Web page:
Scottish National Dictionary (1700–)

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DIB, Dybe, n. A small pool of rain-water, a puddle (Lth., Ayr. 1825 Jam.2; Ayr.4 1928, obsol.). Used humorously in comb. with great, muckle, = the sea. Variant forms of Dub, q.v. Per. 1821  T. Atkinson Three Nights 24:
It's a hantle easier, ye ken, to hap ower a dib than to flee to the moon, ony day.
Edb. 1894  P. H. Hunter J. Inwick v.:
An' see ye keep oot o' the dibs an' no' draible your buits.
wm.Sc. 1885  Folk-Lore Jnl. III. 53:
The Irish Channel is called “the Dib,” i.e. the Pool; and “To cross the Dib” means to go to Ireland.
Rnf. 1788  E. Picken Poems, etc. 38:
Through glaury holes an' dybes nae mair Ye'll ward my pettles frae the lair.
Gsw. 1797  J. Strang Gsw. Clubs (1856) 575:
I would na like to gang o'er the great dib (sea) like Tam Muir and the like o' them.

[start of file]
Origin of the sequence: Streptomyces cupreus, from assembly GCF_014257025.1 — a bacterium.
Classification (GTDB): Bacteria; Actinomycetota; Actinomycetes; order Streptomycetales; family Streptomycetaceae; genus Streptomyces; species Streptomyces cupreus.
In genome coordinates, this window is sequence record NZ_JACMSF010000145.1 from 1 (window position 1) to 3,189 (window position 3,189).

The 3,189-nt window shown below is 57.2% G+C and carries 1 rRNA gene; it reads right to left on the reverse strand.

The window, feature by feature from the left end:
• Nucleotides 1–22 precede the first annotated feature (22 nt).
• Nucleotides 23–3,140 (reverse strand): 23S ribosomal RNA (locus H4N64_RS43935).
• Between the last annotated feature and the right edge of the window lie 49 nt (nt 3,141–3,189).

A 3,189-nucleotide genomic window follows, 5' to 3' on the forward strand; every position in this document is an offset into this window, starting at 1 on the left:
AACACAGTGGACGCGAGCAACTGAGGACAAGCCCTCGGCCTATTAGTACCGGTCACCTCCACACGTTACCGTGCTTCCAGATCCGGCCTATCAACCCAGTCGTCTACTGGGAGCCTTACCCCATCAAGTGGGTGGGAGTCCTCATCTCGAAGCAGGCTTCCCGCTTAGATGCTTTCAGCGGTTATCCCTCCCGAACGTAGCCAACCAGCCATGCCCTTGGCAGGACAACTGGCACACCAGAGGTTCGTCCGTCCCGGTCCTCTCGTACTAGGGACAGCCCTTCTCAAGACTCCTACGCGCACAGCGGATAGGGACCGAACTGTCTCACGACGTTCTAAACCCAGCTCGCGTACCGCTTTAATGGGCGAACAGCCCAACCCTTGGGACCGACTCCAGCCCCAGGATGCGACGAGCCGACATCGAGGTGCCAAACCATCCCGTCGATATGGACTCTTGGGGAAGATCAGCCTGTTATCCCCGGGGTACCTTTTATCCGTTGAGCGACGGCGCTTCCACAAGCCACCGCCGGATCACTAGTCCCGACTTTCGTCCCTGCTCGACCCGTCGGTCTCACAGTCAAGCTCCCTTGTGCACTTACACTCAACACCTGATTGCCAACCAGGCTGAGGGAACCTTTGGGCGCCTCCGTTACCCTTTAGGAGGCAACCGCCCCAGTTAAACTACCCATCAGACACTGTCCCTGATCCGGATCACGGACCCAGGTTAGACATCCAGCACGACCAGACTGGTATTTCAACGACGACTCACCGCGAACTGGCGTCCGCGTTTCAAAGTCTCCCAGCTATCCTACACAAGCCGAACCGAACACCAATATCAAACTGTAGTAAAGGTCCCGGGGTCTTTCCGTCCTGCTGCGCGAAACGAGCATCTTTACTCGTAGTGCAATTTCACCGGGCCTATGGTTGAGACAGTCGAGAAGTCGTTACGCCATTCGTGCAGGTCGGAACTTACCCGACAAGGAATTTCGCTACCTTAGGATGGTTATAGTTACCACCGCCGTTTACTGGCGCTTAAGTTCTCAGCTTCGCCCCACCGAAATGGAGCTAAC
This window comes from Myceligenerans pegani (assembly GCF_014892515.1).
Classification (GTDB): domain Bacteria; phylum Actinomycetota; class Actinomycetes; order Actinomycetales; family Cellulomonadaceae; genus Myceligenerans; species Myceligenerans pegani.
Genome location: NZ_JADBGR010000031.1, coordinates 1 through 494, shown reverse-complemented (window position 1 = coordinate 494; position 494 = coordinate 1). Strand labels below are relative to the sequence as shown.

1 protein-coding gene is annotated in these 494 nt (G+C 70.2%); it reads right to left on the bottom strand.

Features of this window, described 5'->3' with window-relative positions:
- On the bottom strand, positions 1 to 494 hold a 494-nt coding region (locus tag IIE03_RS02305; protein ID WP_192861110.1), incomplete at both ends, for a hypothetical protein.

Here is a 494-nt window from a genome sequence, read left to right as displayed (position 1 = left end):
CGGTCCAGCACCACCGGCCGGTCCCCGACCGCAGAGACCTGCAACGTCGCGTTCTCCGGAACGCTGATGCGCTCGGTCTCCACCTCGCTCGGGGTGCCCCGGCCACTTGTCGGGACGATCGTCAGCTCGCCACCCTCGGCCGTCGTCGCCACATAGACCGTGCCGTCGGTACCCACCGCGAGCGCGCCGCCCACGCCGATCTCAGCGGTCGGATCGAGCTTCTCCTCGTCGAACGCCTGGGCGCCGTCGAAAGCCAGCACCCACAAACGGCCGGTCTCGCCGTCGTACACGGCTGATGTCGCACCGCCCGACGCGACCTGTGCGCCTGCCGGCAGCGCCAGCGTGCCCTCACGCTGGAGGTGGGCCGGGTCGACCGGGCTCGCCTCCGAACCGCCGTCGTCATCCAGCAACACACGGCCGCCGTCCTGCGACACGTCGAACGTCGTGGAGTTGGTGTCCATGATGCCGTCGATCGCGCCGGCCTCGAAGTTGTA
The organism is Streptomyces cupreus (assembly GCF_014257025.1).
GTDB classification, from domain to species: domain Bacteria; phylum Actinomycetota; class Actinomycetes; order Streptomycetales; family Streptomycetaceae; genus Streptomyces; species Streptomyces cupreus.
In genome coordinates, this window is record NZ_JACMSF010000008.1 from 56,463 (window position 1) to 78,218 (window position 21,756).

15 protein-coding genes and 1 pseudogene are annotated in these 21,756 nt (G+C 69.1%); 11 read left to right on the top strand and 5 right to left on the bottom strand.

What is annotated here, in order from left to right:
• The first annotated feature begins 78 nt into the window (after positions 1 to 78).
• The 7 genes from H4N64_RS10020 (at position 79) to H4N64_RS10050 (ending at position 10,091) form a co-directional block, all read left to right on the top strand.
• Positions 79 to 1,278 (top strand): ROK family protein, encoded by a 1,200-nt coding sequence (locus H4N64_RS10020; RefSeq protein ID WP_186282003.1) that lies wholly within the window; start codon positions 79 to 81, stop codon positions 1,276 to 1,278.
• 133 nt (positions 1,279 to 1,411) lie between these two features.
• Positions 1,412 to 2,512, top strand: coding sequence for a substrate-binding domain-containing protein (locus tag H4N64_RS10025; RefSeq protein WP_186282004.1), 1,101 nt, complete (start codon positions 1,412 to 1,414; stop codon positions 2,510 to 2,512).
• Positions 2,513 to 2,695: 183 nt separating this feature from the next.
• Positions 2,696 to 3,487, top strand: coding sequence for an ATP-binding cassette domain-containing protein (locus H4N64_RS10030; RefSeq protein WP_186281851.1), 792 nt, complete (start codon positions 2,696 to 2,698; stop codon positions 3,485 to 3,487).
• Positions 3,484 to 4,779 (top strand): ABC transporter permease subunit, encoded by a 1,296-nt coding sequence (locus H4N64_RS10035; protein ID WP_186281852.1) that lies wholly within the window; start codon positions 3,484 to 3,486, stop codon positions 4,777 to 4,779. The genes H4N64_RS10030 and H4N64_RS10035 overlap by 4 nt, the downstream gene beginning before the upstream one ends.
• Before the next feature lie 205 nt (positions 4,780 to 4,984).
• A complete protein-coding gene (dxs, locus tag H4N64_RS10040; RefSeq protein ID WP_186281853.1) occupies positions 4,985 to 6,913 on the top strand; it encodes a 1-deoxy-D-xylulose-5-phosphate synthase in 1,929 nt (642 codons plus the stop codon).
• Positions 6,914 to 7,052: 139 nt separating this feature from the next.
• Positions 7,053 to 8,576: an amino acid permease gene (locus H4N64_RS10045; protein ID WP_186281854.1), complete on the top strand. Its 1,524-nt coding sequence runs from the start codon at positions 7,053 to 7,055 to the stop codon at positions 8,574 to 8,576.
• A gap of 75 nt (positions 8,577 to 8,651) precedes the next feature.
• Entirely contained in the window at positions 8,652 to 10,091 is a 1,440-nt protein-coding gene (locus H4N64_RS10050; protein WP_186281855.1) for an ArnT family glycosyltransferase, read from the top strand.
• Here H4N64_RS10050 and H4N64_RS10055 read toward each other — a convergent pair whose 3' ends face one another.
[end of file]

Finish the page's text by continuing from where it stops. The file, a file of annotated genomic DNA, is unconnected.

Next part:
Ayr. 1821  Galt Ann. Parish xxxix.:
The spring was slow of coming, and cold and wet when it did come; the dibs were full, the roads foul.
w.Dmf. 1899  J. Shaw in Country Schoolmaster (ed. Wallace) 372:
Sae owre the muckle dib he swam, . . . Landed ae day in New South Wales.

[For interchange of [ʌ] and [ɪ], see P.L.D. § 60.1.]

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"Dib n.". Dictionary of the Scots Language. 2004. Scottish Language Dictionaries Ltd. Accessed 20 Jun 2019 <>



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